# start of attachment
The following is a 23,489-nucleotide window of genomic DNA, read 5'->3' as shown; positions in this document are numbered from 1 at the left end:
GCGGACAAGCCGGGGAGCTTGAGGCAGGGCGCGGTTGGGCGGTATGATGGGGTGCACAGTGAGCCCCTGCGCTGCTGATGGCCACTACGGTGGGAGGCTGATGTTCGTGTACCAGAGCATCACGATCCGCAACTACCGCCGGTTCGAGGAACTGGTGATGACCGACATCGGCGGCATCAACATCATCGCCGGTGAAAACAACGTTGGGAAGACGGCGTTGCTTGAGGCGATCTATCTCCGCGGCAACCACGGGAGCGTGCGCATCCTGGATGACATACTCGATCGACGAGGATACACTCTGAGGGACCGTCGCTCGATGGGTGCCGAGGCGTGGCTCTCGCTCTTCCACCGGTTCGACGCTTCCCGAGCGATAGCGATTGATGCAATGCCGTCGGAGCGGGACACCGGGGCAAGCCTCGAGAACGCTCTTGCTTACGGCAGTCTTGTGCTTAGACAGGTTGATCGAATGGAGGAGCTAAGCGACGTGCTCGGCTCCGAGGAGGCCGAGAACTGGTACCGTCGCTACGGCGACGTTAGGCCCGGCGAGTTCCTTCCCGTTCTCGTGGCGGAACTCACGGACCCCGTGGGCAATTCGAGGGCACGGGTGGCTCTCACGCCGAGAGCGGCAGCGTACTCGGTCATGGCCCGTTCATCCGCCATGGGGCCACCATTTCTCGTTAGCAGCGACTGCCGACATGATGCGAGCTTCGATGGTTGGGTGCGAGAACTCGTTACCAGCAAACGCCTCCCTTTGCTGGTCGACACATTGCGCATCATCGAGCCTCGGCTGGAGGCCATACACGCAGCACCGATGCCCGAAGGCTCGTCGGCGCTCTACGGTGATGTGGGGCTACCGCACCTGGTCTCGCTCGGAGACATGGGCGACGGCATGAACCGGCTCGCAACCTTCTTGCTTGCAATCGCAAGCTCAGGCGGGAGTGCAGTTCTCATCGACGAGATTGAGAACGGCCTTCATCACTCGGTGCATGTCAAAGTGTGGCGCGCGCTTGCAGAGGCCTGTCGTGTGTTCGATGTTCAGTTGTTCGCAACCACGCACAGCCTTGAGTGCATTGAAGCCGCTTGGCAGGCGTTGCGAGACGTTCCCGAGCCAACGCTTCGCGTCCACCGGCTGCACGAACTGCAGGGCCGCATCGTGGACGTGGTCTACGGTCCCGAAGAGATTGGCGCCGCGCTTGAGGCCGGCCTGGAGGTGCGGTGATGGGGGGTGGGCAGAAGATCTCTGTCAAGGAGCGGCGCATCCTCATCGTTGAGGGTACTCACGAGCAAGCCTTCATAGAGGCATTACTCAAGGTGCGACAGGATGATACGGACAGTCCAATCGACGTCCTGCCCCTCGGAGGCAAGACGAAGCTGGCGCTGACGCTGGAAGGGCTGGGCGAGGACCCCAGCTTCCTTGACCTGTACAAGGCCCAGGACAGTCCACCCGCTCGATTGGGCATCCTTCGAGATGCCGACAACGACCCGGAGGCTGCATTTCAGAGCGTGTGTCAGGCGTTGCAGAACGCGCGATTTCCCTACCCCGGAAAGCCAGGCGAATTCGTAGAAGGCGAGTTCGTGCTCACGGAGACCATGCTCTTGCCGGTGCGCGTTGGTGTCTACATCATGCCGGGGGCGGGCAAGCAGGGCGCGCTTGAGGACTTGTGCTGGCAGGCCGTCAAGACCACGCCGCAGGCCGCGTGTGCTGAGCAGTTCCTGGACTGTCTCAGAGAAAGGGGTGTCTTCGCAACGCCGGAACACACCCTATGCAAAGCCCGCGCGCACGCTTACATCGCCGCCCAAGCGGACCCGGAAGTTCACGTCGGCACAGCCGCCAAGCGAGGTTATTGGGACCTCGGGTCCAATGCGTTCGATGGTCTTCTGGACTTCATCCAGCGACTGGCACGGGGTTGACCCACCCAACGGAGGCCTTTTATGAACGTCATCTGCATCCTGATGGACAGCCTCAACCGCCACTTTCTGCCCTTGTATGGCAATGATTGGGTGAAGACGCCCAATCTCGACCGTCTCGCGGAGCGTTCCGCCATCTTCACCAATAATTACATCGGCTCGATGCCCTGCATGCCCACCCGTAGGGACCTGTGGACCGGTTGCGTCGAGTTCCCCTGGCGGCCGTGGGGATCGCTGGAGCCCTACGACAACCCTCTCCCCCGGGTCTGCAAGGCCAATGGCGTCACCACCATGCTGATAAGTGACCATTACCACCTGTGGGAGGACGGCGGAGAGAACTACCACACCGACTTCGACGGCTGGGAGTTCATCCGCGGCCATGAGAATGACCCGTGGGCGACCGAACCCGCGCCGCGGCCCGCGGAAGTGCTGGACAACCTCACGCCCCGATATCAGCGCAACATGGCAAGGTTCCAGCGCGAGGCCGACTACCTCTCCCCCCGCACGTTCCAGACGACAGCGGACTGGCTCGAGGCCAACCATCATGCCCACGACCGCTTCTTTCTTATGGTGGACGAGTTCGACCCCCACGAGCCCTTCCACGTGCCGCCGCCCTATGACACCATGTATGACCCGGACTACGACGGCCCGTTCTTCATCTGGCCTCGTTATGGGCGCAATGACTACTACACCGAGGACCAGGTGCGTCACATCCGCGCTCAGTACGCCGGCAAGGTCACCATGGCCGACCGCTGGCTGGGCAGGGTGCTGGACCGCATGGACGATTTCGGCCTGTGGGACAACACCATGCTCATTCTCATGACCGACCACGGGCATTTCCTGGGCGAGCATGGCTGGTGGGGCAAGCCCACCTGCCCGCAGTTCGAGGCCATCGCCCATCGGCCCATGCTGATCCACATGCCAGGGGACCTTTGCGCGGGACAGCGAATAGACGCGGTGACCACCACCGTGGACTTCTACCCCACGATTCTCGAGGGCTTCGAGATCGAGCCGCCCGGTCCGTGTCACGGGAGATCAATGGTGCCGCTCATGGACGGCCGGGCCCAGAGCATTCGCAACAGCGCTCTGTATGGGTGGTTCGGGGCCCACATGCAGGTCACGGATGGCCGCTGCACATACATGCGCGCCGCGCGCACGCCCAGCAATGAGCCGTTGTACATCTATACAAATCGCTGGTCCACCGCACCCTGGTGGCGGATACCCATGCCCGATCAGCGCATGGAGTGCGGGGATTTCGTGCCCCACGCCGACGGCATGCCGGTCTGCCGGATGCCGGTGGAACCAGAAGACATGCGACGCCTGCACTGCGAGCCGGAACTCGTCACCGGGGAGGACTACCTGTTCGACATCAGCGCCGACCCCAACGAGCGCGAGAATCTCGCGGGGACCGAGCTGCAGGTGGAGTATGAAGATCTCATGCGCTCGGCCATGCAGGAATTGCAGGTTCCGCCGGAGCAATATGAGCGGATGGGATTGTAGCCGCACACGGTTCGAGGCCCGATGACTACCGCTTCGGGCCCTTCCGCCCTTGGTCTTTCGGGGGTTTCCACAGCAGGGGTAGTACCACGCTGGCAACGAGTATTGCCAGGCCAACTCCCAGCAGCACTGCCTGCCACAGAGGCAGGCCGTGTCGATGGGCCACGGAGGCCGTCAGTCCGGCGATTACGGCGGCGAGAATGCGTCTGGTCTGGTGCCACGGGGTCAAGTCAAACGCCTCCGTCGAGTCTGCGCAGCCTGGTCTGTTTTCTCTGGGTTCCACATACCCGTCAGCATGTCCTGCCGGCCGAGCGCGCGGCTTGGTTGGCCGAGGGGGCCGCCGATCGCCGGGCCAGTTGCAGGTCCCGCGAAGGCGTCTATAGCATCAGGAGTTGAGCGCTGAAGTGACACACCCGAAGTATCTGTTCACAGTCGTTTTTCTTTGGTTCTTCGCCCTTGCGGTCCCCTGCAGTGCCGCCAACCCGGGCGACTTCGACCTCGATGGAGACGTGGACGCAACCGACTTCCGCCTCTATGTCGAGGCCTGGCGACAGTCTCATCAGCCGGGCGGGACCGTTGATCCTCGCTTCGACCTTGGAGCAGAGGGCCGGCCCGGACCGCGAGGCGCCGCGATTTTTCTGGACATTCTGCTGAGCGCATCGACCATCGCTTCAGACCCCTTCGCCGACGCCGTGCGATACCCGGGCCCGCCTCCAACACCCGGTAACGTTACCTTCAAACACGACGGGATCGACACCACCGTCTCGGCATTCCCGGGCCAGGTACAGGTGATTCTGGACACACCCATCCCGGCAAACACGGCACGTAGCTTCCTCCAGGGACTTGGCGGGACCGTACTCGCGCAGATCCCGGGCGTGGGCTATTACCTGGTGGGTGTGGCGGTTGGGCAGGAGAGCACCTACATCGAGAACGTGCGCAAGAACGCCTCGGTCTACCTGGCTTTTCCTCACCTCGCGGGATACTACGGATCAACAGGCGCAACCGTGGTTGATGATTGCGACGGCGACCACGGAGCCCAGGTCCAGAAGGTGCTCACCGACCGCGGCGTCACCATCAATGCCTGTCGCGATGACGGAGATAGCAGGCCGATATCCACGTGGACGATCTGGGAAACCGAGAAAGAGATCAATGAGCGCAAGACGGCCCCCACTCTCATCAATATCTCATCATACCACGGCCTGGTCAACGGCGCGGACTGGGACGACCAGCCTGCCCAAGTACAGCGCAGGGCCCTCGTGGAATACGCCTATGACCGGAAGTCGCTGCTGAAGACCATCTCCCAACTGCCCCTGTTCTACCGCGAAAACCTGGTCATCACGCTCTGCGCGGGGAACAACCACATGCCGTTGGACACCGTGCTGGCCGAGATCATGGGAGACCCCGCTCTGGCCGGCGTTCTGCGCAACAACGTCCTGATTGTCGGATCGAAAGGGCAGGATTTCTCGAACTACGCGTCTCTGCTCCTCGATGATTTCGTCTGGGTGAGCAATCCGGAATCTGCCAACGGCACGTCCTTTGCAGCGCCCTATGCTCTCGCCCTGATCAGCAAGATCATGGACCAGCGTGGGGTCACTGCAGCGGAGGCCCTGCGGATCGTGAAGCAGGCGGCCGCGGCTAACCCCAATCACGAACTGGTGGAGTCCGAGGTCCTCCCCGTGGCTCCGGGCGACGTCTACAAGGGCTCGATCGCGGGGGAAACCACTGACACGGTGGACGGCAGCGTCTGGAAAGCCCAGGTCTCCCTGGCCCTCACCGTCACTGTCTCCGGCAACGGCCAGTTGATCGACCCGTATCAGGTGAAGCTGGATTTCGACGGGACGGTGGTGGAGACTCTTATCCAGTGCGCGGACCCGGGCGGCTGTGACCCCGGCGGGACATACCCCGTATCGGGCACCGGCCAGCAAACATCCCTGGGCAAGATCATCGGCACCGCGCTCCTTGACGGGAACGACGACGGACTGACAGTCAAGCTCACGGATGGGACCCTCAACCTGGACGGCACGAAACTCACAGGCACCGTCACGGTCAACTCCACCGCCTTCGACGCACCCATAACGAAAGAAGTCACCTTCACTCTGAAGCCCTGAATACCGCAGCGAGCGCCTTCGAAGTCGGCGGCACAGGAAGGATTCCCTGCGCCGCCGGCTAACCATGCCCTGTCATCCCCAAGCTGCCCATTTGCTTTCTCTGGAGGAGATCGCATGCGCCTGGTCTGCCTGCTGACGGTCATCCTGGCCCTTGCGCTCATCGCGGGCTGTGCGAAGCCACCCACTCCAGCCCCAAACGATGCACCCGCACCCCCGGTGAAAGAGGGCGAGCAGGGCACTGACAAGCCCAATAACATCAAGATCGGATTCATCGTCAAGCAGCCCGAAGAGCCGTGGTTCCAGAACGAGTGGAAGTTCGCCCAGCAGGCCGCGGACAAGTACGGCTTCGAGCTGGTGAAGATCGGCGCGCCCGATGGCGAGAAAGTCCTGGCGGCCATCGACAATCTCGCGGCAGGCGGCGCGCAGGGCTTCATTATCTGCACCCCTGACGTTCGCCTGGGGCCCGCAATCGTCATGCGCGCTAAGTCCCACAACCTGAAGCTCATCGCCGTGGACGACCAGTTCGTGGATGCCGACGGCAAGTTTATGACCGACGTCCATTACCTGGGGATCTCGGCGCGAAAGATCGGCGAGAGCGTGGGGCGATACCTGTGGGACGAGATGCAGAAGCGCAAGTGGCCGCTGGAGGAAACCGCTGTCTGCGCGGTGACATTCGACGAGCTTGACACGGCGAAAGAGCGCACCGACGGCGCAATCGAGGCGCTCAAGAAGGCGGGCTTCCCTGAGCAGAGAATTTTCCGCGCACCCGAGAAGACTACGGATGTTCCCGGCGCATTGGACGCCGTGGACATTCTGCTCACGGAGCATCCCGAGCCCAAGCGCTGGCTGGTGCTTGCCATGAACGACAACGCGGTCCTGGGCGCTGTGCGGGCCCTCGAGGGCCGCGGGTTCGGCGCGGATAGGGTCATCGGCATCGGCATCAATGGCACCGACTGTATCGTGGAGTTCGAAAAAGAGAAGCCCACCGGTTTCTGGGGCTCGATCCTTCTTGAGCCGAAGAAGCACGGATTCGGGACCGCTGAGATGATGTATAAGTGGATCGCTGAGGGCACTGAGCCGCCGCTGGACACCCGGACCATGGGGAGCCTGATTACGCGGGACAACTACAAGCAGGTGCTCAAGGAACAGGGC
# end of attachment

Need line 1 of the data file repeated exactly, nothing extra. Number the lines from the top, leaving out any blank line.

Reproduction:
The following is a 23,489-nucleotide window of genomic DNA, read 5'->3' as shown; positions in this document are numbered from 1 at the left end: